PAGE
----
The clocks went back an hour on November 4th. I often wonder what the purpose of this twice yearly muddling of the brain with time changes. The original purpose was to give farmers and other workers extra daylight hours during the summer, but now almost all machinery is equipped with bright lights. People can work day and night.
Spring, I believe, is harder on sleep patterns than fall because we seem to lose an hour. We don't. Not really. We just take that hour off one end of the day and tack it on the other. In the fall we seem to gain an hour, but all we are really doing is reversing what we did in spring.
Falling Back Into Your Schedule
Did you enjoy your extra hour of sleep, gift of the time change this fall? Or, like me, wake up at the regular time and gain an extra hour to do as you please?
The time change, however, can cause problems until people adjust. Some folks show up early for work or school, or with the time change on a Sunday like this year, arrive at the church an hour early and wonder why the doors aren't open.
Your digestive system may wonder why you're trying to starve it when lunchtime and dinnertime pass with nary a morsel. In a day or two, however, most people will be back on their usual routine with barely a glitch.
Babies and the Time Change
Children, however, may find the adjustment a bit tougher. Take that baby you brought home from the hospital a few weeks or months ago and finally got onto something resembling a livable schedule.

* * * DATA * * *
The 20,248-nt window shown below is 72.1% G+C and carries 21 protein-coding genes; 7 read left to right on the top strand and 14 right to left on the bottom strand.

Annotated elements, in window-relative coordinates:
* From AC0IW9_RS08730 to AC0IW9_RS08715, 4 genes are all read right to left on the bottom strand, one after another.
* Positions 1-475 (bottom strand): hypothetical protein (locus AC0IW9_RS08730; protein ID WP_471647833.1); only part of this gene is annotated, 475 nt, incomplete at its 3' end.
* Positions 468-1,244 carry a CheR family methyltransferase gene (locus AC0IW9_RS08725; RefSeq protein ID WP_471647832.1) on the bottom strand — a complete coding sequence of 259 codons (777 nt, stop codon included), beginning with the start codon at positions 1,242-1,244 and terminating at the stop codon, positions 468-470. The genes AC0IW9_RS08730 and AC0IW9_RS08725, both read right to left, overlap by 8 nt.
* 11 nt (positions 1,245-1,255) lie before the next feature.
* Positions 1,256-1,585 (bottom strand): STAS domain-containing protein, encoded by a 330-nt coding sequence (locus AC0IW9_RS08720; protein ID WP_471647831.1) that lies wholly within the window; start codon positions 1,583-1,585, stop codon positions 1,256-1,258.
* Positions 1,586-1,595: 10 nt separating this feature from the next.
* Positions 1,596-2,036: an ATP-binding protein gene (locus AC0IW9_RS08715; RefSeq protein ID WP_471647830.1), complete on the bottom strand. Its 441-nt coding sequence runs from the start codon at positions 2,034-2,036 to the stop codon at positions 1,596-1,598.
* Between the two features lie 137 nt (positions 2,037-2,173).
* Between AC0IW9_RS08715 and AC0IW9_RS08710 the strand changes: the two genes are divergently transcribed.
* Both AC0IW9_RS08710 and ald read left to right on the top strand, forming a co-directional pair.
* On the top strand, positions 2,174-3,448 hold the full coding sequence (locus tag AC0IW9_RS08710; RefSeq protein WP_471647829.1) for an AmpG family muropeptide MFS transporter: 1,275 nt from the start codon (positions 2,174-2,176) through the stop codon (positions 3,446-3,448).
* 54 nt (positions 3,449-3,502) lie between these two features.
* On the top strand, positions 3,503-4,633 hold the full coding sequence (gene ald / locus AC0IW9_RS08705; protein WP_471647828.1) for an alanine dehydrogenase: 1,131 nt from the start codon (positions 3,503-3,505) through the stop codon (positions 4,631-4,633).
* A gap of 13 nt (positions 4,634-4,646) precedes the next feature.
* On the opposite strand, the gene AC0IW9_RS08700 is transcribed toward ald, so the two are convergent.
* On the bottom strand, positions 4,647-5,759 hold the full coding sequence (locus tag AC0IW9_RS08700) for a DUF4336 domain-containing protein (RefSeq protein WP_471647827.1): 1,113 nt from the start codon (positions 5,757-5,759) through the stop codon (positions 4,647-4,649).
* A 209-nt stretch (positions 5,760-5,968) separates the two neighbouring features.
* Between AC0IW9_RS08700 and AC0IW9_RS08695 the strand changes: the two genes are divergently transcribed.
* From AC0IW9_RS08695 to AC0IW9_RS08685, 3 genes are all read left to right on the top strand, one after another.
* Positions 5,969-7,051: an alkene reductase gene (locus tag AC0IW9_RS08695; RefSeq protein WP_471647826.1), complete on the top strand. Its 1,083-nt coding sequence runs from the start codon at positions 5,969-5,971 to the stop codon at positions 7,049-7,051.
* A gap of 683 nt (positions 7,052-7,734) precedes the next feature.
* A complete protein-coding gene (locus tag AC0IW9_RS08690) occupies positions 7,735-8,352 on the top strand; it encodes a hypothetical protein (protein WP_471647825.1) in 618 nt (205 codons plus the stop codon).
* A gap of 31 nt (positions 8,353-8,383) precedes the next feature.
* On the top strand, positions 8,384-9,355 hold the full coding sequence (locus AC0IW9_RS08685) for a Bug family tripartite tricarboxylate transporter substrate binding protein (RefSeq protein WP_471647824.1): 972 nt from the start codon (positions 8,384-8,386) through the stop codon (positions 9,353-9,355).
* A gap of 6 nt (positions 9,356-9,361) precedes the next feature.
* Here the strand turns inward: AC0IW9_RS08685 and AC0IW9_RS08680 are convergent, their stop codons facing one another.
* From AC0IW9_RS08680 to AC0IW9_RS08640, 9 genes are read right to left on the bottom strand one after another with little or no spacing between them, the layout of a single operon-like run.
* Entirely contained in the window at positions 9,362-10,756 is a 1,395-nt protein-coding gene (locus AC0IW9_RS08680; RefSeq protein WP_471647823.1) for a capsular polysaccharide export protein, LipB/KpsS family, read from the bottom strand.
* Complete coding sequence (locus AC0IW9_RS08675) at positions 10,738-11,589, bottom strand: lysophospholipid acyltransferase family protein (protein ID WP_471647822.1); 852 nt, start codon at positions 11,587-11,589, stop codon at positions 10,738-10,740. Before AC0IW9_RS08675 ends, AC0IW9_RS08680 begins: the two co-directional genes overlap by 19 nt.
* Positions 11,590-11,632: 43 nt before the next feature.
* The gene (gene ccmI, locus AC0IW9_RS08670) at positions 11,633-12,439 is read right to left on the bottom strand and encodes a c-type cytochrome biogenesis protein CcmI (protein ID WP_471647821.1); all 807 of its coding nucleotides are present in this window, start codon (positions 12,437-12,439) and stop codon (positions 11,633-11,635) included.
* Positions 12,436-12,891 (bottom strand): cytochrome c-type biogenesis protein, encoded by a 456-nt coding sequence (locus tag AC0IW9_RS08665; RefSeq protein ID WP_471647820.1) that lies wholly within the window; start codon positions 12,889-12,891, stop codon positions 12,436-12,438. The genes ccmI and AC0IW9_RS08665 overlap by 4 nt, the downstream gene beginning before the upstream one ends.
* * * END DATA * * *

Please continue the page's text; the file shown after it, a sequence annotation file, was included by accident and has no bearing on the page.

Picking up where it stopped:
He or she doesn't know what's going on with the time change. Tears of frustration will probably be baby's response and it could take several days to get that schedule adjusted. But, be patient. Things will get better with the passage of time.
Older Children and the Time Change
Older children, too, will find it difficult to adjust. Sure, school seems to be starting an hour later, but classes are adjourning an hour later. Especially in more northern regions, this means by the time children get home from school, it's an hour closer to darkness.
This is even truer for children who spend the day at day care while parents work. It may already be dark when they get home or at least by the time they finish dinner. Playtime is cut down and there's less time to burn off all that excess energy before bedtime. Falling asleep, even though it's an hour later, may not be as easy. One solution might be to come up with some indoor games to keep them occupied for that extra hour.
Teenagers and the Time Change
Teenagers, already living on a difficult sleep pattern, and seeming to need more sleep than adults, will relish the extra hour's sleep in the morning. However, as with the younger children, when they get out of class it's an hour nearer to darkness. Extracurricular activities - sports, dating - and part-time jobs will result in more time walking to and from home in the dark. Safety concerns arise. Perhaps it might require more rides or other safety precautions.
But people do adjust, even teenagers. All will be back on schedule long before next April, when we get to do it all in reverse as we "spring ahead." In 2007, the whole Time Change system changed with "Spring Ahead" in mid March and "fall back" in November.
Published On: November 13, 2007